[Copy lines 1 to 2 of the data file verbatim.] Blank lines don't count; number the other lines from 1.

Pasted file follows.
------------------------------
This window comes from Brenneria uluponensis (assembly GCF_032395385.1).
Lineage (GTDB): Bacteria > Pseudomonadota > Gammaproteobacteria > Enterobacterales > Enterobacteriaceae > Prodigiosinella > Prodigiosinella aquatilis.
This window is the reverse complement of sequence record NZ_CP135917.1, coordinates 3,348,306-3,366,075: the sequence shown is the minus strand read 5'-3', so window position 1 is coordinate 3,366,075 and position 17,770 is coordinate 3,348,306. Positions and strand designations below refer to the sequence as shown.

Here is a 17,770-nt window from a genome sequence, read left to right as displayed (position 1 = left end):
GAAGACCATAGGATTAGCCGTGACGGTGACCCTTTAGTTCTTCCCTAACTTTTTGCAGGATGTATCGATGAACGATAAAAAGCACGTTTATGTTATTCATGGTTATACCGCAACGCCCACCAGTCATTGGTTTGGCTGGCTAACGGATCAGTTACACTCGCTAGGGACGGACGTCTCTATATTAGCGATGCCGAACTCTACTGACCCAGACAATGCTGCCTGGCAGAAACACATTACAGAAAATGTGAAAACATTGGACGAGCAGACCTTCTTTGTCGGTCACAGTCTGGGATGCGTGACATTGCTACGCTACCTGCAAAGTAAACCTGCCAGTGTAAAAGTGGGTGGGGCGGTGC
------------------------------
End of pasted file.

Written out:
This window comes from Brenneria uluponensis (assembly GCF_032395385.1).
Lineage (GTDB): Bacteria > Pseudomonadota > Gammaproteobacteria > Enterobacterales > Enterobacteriaceae > Prodigiosinella > Prodigiosinella aquatilis.